Public sessions to focus on flooding, pollution in York County
- The first meeting is 7 p.m. to 8:30 p.m. Thursday, June 21 at the York Learning Center, 300 East 7th Ave. Doors open at 6:30 p.m., the commission reported in a statement.
- Approximately 1,100 miles of York County streams have been identified that do not meet mandated environmental standards, according to the York County Planning Commission.
The public is welcome to participate in three scheduled information sessions about flooding and water pollution, according to the York County Planning Commission.
The first meeting is 7 p.m. to 8:30 p.m. Thursday, June 21, at the York Learning Center, 300 E. Seventh Ave. Doors open at 6:30 p.m., according to a statement from the commission.
“York County’s public waterways are in poor condition, and the situation is getting worse,” Felicia Dell, the commission's director, said.
A potential solution to fight flooding and water pollution is to create a new stormwater authority, the commission said. The authority has to be approved by the York County Board of Commissioners, the planning commission said.
Lindsay Gerner, planning commission senior planner, said if the authority is approved, authority members would be “tasked with implementing projects such as stream restorations, erosion control projects and reforestation along county waterways in order to improve the health of York County’s waters.”
Finding ways to invest in the projects, and the number of people who will be part of the authority, she said, are "questions being explored as part of the Stormwater Authority Implementation Plan.”
“We have been working on the concept of a York County Stormwater Authority since 2014,” Gerner said.
County commissioners asked the planning commission to find out if an authority was “feasible," she said.
Research for the authority’s feasibility included public outreach, such as surveys and meetings, Gerner said, as well as in-depth interviews with municipalities and municipal meetings. Findings were presented to county commissioners in a document called the York County Stormwater Authority Feasibility Study, she added.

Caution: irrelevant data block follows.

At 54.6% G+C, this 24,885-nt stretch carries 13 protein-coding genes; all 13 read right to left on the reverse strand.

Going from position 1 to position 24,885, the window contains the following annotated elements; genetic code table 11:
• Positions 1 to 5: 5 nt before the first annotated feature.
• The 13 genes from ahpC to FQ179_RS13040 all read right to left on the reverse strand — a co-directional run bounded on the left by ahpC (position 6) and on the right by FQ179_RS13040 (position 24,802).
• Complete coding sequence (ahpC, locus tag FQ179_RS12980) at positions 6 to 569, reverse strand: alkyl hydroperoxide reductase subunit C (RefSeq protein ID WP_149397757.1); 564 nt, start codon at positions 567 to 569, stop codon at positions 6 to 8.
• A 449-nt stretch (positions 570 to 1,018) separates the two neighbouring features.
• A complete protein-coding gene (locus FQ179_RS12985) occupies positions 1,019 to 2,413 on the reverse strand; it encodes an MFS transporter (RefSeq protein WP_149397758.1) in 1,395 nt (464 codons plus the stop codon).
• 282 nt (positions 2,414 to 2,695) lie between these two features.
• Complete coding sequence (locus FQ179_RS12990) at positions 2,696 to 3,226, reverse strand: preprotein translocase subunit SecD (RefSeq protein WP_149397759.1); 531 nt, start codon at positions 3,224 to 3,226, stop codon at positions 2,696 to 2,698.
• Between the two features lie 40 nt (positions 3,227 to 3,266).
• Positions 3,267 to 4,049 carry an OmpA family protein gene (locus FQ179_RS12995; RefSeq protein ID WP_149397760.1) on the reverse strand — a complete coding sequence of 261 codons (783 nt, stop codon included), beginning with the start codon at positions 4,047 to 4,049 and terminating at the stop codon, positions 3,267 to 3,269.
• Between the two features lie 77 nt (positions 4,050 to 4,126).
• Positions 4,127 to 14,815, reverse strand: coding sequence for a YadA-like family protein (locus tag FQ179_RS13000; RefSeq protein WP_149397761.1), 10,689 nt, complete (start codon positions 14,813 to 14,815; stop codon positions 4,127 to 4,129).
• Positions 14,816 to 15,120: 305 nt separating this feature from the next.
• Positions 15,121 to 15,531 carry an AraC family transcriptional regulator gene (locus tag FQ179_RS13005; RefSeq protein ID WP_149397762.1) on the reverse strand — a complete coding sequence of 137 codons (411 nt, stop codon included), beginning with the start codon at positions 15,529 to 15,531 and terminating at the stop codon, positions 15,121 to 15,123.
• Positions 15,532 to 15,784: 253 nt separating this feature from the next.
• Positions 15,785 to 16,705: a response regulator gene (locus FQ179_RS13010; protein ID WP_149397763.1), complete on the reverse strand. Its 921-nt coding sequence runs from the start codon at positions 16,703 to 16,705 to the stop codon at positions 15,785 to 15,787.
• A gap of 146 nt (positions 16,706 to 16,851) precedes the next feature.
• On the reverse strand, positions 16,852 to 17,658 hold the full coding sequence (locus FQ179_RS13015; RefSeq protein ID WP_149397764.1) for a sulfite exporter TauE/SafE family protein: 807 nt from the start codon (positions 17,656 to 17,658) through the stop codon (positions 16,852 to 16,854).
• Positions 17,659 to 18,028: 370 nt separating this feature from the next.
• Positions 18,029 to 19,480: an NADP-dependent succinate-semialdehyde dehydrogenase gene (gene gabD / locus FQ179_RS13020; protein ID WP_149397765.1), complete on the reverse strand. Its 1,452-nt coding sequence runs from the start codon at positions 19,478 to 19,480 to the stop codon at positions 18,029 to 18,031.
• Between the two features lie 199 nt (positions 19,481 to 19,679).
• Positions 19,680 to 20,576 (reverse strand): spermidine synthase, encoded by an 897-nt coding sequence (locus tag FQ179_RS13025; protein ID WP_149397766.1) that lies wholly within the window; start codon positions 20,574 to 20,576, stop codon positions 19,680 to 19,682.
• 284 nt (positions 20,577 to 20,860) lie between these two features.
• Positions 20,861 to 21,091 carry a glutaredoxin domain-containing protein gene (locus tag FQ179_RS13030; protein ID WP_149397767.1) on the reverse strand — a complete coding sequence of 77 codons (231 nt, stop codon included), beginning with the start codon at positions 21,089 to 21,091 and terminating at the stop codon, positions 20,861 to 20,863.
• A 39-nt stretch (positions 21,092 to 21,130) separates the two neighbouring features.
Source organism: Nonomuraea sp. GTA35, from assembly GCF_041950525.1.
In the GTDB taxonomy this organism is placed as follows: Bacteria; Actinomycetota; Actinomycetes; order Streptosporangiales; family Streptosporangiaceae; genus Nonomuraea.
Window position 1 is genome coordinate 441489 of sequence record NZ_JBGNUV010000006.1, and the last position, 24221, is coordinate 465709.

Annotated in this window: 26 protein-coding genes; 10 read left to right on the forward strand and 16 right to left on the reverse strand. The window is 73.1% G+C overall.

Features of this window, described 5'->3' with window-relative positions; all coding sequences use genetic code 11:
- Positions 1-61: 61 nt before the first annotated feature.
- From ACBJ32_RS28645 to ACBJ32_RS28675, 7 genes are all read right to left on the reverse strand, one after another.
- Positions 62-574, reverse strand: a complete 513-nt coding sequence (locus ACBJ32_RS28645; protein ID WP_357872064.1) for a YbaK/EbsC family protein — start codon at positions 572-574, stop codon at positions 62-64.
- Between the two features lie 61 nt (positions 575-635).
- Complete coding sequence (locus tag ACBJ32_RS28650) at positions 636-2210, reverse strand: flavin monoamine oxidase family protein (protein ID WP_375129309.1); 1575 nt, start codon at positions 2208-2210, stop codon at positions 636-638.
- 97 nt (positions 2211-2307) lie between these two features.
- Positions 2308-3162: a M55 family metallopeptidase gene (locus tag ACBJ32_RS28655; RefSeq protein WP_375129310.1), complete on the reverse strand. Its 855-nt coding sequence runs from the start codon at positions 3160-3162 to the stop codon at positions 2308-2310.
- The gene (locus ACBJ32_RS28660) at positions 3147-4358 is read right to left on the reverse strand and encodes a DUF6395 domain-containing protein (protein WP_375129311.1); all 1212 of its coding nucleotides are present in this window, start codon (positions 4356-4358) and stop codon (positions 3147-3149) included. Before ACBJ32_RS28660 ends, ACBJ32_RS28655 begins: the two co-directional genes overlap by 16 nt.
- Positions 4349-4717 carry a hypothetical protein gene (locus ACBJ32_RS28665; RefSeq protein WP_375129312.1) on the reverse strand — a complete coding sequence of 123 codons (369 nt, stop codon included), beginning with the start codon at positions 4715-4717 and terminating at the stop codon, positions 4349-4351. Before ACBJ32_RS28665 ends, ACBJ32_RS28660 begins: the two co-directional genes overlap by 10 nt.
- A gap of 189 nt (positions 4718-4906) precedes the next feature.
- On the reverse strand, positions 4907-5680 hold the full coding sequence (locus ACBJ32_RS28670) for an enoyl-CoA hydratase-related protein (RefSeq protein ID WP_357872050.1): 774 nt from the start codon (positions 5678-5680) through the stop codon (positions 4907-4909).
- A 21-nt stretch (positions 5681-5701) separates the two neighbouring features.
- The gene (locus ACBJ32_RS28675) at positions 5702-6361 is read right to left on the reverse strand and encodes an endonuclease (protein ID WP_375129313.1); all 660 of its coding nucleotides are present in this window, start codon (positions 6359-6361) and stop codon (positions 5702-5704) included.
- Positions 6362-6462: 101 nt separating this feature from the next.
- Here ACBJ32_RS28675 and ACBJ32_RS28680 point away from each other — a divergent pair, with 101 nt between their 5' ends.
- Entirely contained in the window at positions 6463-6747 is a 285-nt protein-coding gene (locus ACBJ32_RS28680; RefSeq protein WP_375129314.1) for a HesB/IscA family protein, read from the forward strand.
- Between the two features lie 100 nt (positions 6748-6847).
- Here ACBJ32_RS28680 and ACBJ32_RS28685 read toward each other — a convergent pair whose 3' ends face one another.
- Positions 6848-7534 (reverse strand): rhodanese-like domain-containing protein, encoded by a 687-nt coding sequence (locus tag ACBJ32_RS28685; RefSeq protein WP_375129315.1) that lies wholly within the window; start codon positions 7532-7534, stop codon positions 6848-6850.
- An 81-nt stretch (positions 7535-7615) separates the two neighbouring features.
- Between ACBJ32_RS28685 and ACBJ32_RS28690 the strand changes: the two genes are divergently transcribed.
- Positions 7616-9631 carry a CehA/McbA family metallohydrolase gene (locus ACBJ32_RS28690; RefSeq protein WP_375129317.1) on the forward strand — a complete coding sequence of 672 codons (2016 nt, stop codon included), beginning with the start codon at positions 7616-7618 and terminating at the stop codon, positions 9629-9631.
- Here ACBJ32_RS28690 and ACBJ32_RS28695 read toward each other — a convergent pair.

“The study showed that it was feasible and it was something the municipalities would like to explore more,” she said. “The county commissioners also agreed on wanting to know more and charged the York County Planning Commission with the next step, the York County Stormwater Authority Implementation Plan.”
The stormwater authority would focus on meeting a federal mandate to reduce the amount of nitrogen, phosphorus and sediment that flows into the Susquehanna River from York’s waterways and ends up in the Chesapeake Bay, according to the commission.
Approximately 1,100 miles of York County streams have been identified as not meeting mandated environmental standards, according to the commission. More streams need to be tested, the commission said.
There also are 215 locations on county roads that have “experienced frequent flooding problems,” the commission said in its statement.
Meetings are scheduled for Sept. 25 and Nov. 8. Residents can get the latest information and submit comments at www.yorkstormwater.com.